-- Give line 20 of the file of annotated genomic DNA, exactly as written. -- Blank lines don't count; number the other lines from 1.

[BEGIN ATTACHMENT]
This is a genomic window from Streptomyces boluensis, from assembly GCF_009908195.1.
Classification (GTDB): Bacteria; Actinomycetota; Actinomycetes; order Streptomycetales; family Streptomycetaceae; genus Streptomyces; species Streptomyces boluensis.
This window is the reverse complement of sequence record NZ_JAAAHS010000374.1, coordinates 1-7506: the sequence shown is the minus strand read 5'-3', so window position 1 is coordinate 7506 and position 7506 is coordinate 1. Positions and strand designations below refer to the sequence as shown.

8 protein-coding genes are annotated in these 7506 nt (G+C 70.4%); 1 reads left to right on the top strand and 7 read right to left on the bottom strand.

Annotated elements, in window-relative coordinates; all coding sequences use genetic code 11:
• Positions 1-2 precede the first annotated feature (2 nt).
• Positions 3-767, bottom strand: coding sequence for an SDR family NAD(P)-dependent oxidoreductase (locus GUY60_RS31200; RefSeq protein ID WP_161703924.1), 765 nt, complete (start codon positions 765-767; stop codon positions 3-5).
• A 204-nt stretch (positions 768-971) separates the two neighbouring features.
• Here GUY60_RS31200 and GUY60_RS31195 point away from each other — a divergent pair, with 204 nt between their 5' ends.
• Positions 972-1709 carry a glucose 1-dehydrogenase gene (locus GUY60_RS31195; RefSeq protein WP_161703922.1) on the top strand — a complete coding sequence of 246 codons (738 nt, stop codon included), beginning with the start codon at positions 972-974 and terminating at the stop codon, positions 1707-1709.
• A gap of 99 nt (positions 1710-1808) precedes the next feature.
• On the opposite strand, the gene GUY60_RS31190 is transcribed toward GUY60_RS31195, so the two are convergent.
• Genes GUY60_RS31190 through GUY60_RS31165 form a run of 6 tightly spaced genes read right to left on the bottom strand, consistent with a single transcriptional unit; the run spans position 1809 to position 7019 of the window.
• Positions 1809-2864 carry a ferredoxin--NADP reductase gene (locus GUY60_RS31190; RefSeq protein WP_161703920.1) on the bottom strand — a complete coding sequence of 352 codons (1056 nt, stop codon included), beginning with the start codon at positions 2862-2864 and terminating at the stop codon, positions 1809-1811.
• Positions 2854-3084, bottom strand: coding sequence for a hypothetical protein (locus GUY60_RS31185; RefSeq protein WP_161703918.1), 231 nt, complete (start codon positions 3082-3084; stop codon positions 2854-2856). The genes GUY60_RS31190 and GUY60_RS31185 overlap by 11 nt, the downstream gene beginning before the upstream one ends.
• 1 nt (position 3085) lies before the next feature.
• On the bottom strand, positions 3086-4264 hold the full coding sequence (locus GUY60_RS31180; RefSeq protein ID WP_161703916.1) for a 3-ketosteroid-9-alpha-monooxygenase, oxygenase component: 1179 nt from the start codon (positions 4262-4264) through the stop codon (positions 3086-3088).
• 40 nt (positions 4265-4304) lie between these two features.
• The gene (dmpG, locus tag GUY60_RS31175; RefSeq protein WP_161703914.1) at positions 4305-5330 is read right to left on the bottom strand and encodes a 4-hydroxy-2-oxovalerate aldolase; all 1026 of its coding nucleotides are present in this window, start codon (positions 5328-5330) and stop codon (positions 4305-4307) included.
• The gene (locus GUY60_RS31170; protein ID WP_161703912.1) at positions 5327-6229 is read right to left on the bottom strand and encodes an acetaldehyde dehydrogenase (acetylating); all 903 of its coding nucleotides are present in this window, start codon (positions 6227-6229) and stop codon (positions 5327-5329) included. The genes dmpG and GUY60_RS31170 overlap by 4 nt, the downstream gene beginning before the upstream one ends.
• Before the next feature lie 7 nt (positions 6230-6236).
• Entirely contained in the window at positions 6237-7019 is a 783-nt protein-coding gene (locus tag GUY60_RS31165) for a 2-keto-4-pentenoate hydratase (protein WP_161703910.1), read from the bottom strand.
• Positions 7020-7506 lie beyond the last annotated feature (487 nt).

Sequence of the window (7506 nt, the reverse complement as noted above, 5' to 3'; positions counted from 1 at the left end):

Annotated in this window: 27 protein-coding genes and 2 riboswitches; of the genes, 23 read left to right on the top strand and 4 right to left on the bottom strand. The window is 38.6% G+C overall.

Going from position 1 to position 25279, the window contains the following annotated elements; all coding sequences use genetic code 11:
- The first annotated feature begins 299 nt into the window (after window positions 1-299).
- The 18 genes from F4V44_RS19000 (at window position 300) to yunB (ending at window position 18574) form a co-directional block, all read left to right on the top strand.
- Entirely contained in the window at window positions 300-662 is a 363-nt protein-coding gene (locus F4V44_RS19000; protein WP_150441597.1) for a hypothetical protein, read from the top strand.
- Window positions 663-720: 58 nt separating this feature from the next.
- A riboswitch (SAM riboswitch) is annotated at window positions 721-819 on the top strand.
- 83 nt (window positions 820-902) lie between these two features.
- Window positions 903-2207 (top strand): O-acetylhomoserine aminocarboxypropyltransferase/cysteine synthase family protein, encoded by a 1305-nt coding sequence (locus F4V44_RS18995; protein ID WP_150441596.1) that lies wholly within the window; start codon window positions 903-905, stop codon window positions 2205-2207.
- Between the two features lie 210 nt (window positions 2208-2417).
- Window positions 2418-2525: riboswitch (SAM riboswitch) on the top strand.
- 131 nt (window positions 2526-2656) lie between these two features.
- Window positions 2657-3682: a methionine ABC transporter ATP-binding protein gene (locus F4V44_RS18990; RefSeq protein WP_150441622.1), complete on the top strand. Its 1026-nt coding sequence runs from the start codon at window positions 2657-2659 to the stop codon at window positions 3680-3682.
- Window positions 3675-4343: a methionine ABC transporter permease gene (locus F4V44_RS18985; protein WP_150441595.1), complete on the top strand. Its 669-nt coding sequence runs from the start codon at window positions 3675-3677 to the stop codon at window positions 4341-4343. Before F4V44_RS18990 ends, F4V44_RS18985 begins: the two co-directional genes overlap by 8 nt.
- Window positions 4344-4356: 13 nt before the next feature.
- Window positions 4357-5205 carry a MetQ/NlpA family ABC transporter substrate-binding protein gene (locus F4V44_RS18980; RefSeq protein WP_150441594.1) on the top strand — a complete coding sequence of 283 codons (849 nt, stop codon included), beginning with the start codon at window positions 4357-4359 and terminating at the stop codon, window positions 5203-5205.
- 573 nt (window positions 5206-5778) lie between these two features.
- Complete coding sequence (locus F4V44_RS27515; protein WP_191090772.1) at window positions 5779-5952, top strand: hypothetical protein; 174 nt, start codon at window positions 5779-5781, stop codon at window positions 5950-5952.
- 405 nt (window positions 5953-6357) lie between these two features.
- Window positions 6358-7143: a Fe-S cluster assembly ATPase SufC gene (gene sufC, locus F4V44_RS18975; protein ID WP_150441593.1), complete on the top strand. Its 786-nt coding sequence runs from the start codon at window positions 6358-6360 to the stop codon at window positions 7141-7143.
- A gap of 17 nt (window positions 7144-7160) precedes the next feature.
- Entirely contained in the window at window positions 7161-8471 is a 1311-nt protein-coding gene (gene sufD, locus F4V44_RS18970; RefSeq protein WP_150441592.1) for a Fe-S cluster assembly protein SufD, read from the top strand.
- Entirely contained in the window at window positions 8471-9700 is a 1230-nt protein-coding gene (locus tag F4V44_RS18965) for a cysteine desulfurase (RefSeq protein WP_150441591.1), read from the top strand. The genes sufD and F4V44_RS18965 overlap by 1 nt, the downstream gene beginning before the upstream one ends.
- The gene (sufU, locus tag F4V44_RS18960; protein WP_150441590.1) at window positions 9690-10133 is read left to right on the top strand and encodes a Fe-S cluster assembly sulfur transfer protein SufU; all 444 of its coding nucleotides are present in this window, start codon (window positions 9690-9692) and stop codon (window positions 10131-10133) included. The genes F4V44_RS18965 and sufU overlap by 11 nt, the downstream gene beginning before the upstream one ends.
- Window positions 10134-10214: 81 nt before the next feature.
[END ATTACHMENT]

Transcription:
• The gene (locus GUY60_RS31170; protein ID WP_161703912.1) at positions 5327-6229 is read right to left on the bottom strand and encodes an acetaldehyde dehydrogenase (acetylating); all 903 of its coding nucleotides are present in this window, start codon (positions 6227-6229) and stop codon (positions 5327-5329) included. The genes dmpG and GUY60_RS31170 overlap by 4 nt, the downstream gene beginning before the upstream one ends.